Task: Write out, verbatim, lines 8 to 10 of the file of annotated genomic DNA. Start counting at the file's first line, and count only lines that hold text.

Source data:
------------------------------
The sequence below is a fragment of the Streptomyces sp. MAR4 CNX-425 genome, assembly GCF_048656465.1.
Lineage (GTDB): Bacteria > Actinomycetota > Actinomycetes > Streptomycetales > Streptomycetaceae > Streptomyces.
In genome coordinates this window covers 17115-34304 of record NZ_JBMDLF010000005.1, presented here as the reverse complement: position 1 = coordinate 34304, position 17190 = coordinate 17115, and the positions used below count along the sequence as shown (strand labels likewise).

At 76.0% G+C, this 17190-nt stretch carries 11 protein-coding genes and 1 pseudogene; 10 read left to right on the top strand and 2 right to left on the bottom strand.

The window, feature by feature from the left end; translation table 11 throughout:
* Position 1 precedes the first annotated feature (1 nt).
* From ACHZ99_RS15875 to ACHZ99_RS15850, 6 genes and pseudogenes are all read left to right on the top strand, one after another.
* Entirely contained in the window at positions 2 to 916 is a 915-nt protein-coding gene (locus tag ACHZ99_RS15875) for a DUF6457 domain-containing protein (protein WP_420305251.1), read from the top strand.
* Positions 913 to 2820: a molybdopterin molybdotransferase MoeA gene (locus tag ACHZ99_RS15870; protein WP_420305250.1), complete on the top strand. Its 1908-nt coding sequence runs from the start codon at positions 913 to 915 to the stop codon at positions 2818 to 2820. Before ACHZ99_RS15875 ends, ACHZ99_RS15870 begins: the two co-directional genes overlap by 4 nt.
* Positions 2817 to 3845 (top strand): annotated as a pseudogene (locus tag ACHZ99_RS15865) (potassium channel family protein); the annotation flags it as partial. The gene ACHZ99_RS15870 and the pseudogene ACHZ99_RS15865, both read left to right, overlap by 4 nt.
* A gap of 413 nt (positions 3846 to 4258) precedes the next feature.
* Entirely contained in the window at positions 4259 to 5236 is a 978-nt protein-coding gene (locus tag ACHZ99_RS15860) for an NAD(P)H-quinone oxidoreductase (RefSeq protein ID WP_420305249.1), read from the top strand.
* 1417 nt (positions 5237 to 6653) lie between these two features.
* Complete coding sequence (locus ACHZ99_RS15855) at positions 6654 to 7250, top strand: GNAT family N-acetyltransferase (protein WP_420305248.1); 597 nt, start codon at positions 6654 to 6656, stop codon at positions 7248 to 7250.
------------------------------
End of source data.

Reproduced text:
* Entirely contained in the window at positions 2 to 916 is a 915-nt protein-coding gene (locus tag ACHZ99_RS15875) for a DUF6457 domain-containing protein (protein WP_420305251.1), read from the top strand.
* Positions 913 to 2820: a molybdopterin molybdotransferase MoeA gene (locus tag ACHZ99_RS15870; protein WP_420305250.1), complete on the top strand. Its 1908-nt coding sequence runs from the start codon at positions 913 to 915 to the stop codon at positions 2818 to 2820. Before ACHZ99_RS15875 ends, ACHZ99_RS15870 begins: the two co-directional genes overlap by 4 nt.
* Positions 2817 to 3845 (top strand): annotated as a pseudogene (locus tag ACHZ99_RS15865) (potassium channel family protein); the annotation flags it as partial. The gene ACHZ99_RS15870 and the pseudogene ACHZ99_RS15865, both read left to right, overlap by 4 nt.